I ran out of creative titles this week. My brain hurts from too much school work, so this is going to be short, sweet, to the point.
As I sorted through the piles of books I checked out of the library for research for my Henry James class, I came across a piece of paper shoved into the back page of one of the monotonous titles. It was tucked rather unceremoniously into the crease of Henry James Against the Aesthetic Movement, slightly wrinkled. “Brittany” was printed in big, bubbly handwriting across the sheet of folded loose leaf.
I was about to throw it away—obviously it was just someone’s name tag set up for class so the seminar leader could see—when I saw scrawled on the other side of the highlighter writing a tiny list of names. There were maybe ten. On a different fold of the paper the same names were repeated.
There didn’t seem to be anything particularly remarkable about the names. They were common, short, written in a smaller version of the bubbly handwriting. I did throw the paper away eventually, but I held it for a moment. I wanted to know why Brittany was writing down names for no reason. Well, I didn’t know if it was for no reason—I really, really wanted to know the reason. Was it just the people in her class? She might be trying to remember their names. Was she coming up with baby names for a friend? A sibling? For her own future child?
If it had been my paper, they would have been character names. I can’t tell you how many times I’ve doodled plot ideas, character sketches, and brief phrases I thought sounded like a good first sentence into the margins of my notebooks, onto the discarded name plate I had for class, on the back of my hand. It was always rather incredible to me how people left things in books. My scribbles were so important to me, so significant in fact that I always folded up the paper quickly and stuffed it in the darkest, safest region of my backpack before I left the class. Never would I have been so careless as to forget something like that in a book or on a desk.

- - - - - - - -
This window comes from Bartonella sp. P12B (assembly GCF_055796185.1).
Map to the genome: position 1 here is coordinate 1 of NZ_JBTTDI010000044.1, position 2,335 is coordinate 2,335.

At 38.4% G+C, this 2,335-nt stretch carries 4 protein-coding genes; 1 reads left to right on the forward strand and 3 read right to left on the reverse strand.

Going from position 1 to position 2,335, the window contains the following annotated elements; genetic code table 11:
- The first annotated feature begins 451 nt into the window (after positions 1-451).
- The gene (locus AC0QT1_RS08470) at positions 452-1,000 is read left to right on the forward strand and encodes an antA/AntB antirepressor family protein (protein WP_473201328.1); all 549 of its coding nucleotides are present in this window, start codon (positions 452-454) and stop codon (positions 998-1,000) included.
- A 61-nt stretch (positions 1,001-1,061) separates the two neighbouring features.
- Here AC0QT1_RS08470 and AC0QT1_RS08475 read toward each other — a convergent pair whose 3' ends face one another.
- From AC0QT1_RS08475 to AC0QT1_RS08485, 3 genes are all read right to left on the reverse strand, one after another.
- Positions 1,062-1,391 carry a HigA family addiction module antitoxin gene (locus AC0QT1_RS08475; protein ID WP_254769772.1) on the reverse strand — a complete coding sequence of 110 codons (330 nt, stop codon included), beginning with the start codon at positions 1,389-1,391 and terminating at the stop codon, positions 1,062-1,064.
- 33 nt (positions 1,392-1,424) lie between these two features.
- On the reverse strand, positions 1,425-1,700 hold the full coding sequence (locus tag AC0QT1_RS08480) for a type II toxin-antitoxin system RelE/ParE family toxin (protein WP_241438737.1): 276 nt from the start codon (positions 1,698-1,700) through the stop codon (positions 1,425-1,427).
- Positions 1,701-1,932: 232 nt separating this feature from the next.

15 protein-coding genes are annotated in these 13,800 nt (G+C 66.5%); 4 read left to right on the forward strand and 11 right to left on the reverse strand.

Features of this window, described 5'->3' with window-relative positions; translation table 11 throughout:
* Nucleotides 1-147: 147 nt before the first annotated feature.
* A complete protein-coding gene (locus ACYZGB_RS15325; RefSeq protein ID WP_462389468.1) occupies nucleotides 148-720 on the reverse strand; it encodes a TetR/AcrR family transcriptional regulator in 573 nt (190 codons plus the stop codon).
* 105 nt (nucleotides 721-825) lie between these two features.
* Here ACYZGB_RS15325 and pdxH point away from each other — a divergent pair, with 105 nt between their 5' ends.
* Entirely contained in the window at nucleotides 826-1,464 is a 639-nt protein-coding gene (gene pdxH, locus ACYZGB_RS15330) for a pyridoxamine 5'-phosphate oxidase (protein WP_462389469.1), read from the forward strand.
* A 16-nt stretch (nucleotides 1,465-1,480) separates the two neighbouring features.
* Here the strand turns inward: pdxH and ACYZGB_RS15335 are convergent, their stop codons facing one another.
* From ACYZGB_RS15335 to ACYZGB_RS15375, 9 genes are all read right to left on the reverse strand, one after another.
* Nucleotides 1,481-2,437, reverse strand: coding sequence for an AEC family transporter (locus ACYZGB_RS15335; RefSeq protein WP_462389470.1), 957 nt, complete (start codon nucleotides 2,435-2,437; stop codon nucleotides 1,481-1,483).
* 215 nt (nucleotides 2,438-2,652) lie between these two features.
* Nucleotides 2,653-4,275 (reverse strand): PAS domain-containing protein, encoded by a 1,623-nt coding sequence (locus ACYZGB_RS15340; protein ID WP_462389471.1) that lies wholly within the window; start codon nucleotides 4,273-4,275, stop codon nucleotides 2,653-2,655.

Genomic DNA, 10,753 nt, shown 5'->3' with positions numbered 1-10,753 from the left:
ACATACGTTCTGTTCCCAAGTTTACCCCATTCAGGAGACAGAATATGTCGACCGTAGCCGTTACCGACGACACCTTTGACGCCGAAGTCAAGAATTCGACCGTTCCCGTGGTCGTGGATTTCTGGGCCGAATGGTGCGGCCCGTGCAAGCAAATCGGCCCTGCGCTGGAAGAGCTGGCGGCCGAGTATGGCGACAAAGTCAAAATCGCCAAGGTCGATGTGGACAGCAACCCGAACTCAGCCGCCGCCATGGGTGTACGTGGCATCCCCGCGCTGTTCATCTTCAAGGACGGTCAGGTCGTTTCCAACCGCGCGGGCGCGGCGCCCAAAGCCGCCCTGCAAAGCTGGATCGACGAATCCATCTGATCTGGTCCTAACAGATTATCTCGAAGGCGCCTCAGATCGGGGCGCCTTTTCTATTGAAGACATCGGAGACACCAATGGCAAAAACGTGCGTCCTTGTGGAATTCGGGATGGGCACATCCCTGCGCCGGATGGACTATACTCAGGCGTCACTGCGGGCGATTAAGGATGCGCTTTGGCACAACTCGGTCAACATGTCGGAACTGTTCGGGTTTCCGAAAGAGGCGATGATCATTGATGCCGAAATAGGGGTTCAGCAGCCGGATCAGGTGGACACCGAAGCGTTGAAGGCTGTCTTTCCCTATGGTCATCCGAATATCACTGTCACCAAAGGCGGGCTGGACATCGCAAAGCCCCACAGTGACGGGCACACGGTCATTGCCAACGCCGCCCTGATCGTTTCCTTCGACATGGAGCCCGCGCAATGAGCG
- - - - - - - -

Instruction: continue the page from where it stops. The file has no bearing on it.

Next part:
Writers—or this writer at least—are nosy. When you can’t find enough facts to satisfy your curiosity, you make them up. This particular paper in that book with names penned by a bright, presumably cheerful (judging by her handwriting) Brittany probably was not as profound as I felt in that moment before I tossed it in the trash. It was probably just a piece of paper with some words on it. In my experience, the job of the writer is to assign significance to things that other people don’t think deserve significance. We are the valuators of the good, the beautiful, the aesthetic if you want to go that far. We decide what we think is special or relevant. It could be something the rest of the world thinks is deserving of attention, or it could be a bit of paper, or thread, or the way a cloud passes over the sun, or the expression on someone’s face when they drop a pen.
It’s a big responsibility. But someone has to do it.
Because if nothing is really, truly significant, what is your writing but a piece of paper with some words on it?